• Using the Capital gain or loss worksheet for shares

    Attention

    Warning:

    This information may not apply to the current year. Check the content carefully to ensure it is applicable to your circumstances.

    End of attention

    In the examples on the following pages, Tony uses the indexation method, the discount method and the 'other' method to calculate his capital gain so he can decide which method gives him the best result. This example shows you how to complete the Capital gain or loss worksheet in this guide to calculate your capital gain when you acquire or dispose of shares.

    Refer to chapter 2 for a description of each method and when you can use each one.

    Remember that if you bought and sold your shares within 12 months, you must use the 'other' method to calculate your capital gain. If you owned your shares for 12 months or more, you may be able to use either the discount method or the indexation method, whichever gives you the best result.

    Example
    Using all three methods to calculate a capital gain

    On 1 July 1993, Tony bought 10 000 shares in Kimbin Ltd for $2 each. He paid a stockbrokers fee of $250 and stamp duty of $50.

    On 1 July 2000 Kimbin Ltd offered each of its shareholders one right for each four shares owned to acquire shares in the company for $1.80 each. The market value of the shares at the time was $2.50.

    On 1 August 2000, Tony exercised all rights and paid $1.80 per share.

    On 1 December 2000 Tony sold all his shares in Kimbin Ltd for $3.00 each. He incurred a stockbrokers fee of $500 and stamp duty of $50.

    Note
    Separate records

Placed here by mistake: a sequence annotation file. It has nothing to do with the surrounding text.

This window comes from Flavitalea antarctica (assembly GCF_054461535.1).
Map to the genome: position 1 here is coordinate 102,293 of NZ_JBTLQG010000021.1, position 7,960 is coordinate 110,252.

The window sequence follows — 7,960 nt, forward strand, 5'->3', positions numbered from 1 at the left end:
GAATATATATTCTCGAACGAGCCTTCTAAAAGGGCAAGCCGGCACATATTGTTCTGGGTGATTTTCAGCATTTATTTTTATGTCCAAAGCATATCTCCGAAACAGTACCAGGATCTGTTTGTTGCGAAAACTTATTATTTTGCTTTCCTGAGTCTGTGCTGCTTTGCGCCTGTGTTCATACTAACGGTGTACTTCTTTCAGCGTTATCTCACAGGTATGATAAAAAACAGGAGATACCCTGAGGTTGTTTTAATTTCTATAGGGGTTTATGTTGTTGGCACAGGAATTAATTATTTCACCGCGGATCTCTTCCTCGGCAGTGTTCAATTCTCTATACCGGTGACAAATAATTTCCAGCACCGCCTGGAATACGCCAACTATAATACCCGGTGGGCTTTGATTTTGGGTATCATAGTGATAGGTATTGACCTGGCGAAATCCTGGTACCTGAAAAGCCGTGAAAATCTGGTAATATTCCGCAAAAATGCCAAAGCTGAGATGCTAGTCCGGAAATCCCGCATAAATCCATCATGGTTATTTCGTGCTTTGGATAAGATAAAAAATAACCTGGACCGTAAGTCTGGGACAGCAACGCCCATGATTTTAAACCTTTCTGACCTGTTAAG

Tony has two parcels of shares-those he acquired on 1 July 1993 and those he acquired at the time he exercised all rights, 1 August 2000. He needs to keep separate records for each parcel and apportion the stockbrokers fee of $500 and stamp duty of $50.

    The completed capital gain or loss worksheets which you can download here show how Tony can evaluate which method gives him the best result.

    He uses the 'other' method for the shares he owned for less than 12 months, as he has no choice:

    $7500-$4610 = $2890

    For the shares he has owned for 12 months or more, his capital gain using the indexation method would be:

    $30 000-$23 257 = $6743

    This means his net capital gain would be:

    $2890

    +

    $6743

    =

    $9633

    ('other' method)

     

    (indexation method)

     

    (net capital gain)

    If Tony uses the discount method instead (assuming he has no losses), his capital gain would be:

    $30 000-$20 740 = $9260

    He applies the CGT discount of 50%:

    $9260 x 50% = $4630

    This means his net capital gain would be:

    $2890

    +

    $4630

    =

    $7520

    ('other' method)

     

    (discount method)

     

    (net capital gain)

    In this case he would choose the discount method rather than the indexation method, as it gives him the best result (less capital gains).

    Last modified: 31 Aug 2010QC 16195